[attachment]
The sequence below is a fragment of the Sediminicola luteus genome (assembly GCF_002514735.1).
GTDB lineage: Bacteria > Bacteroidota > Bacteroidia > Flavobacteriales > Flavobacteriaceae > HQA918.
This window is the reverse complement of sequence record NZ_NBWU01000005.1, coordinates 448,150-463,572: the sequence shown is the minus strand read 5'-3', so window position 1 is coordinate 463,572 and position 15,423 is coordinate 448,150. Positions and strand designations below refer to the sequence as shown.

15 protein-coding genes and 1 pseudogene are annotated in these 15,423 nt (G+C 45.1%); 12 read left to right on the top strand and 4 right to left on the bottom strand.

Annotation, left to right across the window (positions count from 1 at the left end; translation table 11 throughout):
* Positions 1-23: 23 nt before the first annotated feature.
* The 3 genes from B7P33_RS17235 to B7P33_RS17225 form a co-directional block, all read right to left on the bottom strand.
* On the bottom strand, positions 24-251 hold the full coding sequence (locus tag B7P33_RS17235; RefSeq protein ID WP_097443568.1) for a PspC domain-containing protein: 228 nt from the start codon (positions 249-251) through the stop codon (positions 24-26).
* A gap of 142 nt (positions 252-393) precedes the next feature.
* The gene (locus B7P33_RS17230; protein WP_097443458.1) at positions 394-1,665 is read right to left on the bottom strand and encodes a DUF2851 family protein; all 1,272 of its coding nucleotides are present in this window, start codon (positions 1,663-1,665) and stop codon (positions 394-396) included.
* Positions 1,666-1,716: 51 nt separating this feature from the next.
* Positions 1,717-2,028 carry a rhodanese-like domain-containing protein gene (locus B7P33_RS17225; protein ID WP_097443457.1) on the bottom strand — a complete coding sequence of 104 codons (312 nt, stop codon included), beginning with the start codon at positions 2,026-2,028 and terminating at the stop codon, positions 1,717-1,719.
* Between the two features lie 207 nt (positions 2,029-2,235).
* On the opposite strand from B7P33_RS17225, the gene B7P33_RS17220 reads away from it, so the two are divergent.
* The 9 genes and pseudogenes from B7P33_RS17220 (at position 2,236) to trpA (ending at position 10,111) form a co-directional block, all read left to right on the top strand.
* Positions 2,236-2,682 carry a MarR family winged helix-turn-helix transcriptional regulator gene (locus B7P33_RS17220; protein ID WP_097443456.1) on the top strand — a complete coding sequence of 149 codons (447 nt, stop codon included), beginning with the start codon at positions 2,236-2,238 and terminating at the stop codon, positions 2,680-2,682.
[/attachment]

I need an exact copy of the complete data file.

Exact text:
The sequence below is a fragment of the Sediminicola luteus genome (assembly GCF_002514735.1).
GTDB lineage: Bacteria > Bacteroidota > Bacteroidia > Flavobacteriales > Flavobacteriaceae > HQA918.
This window is the reverse complement of sequence record NZ_NBWU01000005.1, coordinates 448,150-463,572: the sequence shown is the minus strand read 5'-3', so window position 1 is coordinate 463,572 and position 15,423 is coordinate 448,150. Positions and strand designations below refer to the sequence as shown.

15 protein-coding genes and 1 pseudogene are annotated in these 15,423 nt (G+C 45.1%); 12 read left to right on the top strand and 4 right to left on the bottom strand.

Annotation, left to right across the window (positions count from 1 at the left end; translation table 11 throughout):
* Positions 1-23: 23 nt before the first annotated feature.
* The 3 genes from B7P33_RS17235 to B7P33_RS17225 form a co-directional block, all read right to left on the bottom strand.
* On the bottom strand, positions 24-251 hold the full coding sequence (locus tag B7P33_RS17235; RefSeq protein ID WP_097443568.1) for a PspC domain-containing protein: 228 nt from the start codon (positions 249-251) through the stop codon (positions 24-26).
* A gap of 142 nt (positions 252-393) precedes the next feature.
* The gene (locus B7P33_RS17230; protein WP_097443458.1) at positions 394-1,665 is read right to left on the bottom strand and encodes a DUF2851 family protein; all 1,272 of its coding nucleotides are present in this window, start codon (positions 1,663-1,665) and stop codon (positions 394-396) included.
* Positions 1,666-1,716: 51 nt separating this feature from the next.
* Positions 1,717-2,028 carry a rhodanese-like domain-containing protein gene (locus B7P33_RS17225; protein ID WP_097443457.1) on the bottom strand — a complete coding sequence of 104 codons (312 nt, stop codon included), beginning with the start codon at positions 2,026-2,028 and terminating at the stop codon, positions 1,717-1,719.
* Between the two features lie 207 nt (positions 2,029-2,235).
* On the opposite strand from B7P33_RS17225, the gene B7P33_RS17220 reads away from it, so the two are divergent.
* The 9 genes and pseudogenes from B7P33_RS17220 (at position 2,236) to trpA (ending at position 10,111) form a co-directional block, all read left to right on the top strand.
* Positions 2,236-2,682 carry a MarR family winged helix-turn-helix transcriptional regulator gene (locus B7P33_RS17220; protein ID WP_097443456.1) on the top strand — a complete coding sequence of 149 codons (447 nt, stop codon included), beginning with the start codon at positions 2,236-2,238 and terminating at the stop codon, positions 2,680-2,682.